In a poor working class London home Penny's love for her partner, taxi-driver Phil, has run dry, but when an unexpected tragedy occurs, they and their local community are brought together, and they rediscover their love.
Set in the 1880s, the story of how, during a creative dry spell, the partnership of the legendary musical/theatrical writers Gilbert and Sullivan almost dissolves, before they turn it all around and write the Mikado.
Just north of London live Wendy, Andy, and their twenty-something twins, Natalie and Nicola. Wendy clerks in a shop, leads aerobics at a primary school, jokes like a vaudevillian, agrees to waitress at a friend's new restaurant and dotes on Andy, a cook who forever puts off home remodeling projects, and with a drunken friend, buys a broken down lunch wagon. Natalie, with short neat hair and a snappy, droll manner, is a plumber; she has a holiday planned in America, but little else. Last is Nicola, odd man out: a snarl, big glasses, cigarette, mussed hair, jittery fingers, bulimic, jobless, and unhappy. How they interact and play out family conflict and love is the film's subject.Written by
David Thewlis was disappointed at being given such a small role, so Mike Leigh promised him that the next time he considered Thewlis for a role in a film, "he'd be given a fair slice of the pie." Thewlis would be cast as the lead in Leigh's next film Naked (1993), and win an award for his performance. See more »
Stop being antagonistic.
I'm not being antagonistic. I'm trying to have an intelligent conversation with you. Are you capable of that? Eh? I don't think you are, are you? Really. Bit vacant, aint ya? Bit of an air-head. Nothing going on. Bit dumb. Bit dizzy. Dimbo, bimbo. Dumb blondster, ain't ya? Eh, hello. Anyone at home? Hello? Hello? You're a fake.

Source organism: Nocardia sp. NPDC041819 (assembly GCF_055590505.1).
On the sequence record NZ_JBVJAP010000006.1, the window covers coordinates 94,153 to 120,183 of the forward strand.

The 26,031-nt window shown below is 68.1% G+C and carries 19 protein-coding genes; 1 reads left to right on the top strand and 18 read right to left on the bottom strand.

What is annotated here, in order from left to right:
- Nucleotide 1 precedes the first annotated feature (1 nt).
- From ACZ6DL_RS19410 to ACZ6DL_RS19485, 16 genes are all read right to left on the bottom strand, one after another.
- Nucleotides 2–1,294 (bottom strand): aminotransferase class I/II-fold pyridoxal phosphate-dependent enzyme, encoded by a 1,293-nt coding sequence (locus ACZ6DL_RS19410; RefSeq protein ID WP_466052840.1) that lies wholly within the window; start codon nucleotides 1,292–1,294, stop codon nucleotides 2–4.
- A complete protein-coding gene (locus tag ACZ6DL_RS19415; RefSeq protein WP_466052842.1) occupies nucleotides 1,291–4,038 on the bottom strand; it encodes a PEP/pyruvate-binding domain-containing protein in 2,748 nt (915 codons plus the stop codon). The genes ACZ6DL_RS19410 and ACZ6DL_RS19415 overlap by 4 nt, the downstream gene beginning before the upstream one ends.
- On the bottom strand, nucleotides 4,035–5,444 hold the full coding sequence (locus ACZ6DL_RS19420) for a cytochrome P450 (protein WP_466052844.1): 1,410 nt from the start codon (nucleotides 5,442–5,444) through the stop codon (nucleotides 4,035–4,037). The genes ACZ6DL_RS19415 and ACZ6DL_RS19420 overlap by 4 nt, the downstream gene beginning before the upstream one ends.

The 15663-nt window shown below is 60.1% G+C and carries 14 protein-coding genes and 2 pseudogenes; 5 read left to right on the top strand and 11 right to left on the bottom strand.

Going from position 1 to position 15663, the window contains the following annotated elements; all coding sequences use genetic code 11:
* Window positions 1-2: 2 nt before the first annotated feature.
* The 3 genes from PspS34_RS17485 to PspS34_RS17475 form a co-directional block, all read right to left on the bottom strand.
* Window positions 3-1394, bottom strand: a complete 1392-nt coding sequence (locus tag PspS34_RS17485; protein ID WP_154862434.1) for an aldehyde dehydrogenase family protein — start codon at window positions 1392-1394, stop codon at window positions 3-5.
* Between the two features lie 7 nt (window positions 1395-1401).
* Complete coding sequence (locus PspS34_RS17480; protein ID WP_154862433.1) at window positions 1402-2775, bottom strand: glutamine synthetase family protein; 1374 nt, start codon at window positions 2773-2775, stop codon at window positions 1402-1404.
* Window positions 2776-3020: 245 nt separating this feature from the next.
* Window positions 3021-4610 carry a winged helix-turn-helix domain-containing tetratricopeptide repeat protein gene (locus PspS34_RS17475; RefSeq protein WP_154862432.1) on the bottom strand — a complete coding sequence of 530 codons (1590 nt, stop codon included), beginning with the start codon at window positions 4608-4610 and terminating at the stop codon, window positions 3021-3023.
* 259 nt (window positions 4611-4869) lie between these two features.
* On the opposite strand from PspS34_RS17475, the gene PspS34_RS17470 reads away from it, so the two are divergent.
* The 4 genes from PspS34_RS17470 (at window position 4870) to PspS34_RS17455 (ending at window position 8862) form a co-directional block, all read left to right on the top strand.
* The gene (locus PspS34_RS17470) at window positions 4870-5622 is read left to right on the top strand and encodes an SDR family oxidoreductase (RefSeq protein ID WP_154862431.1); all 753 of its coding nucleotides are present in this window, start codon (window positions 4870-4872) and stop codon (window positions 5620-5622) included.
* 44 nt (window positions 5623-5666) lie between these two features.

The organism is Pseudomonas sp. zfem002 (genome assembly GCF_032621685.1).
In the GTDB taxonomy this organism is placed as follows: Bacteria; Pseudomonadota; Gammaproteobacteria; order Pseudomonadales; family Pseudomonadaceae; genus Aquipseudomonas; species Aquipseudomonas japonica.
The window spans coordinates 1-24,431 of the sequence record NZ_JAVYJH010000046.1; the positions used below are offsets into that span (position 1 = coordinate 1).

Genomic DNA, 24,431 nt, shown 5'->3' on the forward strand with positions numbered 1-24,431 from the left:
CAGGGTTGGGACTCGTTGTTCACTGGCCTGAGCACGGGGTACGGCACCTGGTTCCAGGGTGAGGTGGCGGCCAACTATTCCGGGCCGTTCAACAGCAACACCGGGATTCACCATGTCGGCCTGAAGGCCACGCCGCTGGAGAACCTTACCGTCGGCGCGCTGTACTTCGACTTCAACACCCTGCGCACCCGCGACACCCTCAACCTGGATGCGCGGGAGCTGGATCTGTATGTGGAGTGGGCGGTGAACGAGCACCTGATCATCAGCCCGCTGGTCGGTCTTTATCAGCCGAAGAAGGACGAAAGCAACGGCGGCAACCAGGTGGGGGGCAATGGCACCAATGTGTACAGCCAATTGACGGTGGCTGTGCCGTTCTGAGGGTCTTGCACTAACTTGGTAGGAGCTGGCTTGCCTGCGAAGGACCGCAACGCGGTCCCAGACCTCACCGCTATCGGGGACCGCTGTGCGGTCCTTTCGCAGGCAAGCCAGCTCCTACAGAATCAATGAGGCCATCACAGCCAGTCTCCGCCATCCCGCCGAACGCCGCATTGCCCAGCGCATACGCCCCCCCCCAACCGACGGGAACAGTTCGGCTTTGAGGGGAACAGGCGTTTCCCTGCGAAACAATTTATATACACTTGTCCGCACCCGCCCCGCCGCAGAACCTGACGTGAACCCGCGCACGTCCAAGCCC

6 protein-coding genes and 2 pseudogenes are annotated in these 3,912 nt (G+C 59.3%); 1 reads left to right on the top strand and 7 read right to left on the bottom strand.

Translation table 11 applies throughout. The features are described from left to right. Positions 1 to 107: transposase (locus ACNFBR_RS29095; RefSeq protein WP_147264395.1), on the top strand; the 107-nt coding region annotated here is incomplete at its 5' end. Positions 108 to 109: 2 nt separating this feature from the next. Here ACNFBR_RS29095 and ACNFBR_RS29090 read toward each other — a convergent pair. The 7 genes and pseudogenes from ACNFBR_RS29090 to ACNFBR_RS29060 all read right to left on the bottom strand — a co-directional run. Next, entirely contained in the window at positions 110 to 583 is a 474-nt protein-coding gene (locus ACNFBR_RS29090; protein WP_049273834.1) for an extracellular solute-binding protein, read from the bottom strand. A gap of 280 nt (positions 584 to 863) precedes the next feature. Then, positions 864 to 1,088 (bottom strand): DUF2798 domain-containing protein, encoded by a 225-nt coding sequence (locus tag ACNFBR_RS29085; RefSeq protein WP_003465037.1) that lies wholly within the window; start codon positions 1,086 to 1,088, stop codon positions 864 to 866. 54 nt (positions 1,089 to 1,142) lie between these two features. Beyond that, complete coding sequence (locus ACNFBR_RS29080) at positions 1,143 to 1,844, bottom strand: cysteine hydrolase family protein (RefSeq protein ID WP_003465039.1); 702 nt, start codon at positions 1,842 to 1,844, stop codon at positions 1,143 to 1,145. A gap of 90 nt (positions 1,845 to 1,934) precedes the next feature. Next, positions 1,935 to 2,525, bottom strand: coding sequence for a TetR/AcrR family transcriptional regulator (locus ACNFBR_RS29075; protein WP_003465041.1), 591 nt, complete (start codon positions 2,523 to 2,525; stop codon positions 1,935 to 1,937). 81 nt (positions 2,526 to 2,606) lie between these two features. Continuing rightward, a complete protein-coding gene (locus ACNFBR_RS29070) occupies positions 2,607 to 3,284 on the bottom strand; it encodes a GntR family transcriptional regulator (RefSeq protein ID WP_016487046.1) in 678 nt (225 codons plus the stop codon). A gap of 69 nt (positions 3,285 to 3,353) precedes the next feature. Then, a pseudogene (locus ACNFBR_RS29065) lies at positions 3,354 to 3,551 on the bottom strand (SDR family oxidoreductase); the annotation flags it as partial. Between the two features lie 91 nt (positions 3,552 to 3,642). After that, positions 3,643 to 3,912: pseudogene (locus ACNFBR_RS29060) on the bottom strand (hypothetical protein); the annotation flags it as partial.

I am intelligent.
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I often fantasise about directing a movie (yes, I know I'm sad!), and I would like to think that my movies would come out like Mike Leigh's: affectionate without being sentimental, funny without crossing over into out-and-out comedy, realistic without being bleak or depressing.
This portrayal of an "ordinary" English family is everything a film ought to be. Great acting - Alison Steadman in particular - her character's relentless optimism and cheerfulness interspersed with knowing when a situation needs to be treated more seriously; Jim Broadbent as the day-dreaming father and Jane Horrocks as the anorexic Nicola. All the characters are beautifully drawn, including the minor characters (Timothy Spall as doomed chef Aubrey, Stephen Rea as dodgy-dealer Patsy, David Thewlis as Nicola's unnamed lover).
Some typical Leigh scenes include the excellently framed shot of the burger-van in the scrapyard (which could almost be a painting!), and the panning shot along the back of the row of houses (implying that similar dramas are unfolding in everyone's lives).
Not much actually happens, but that's part of the point - it takes in themes of happiness, hopes and dreams, friendship and family ties. Clearly a precursor to "Secrets And Lies", this is a simpler, purer film, but with the same message of ultimate optimism.
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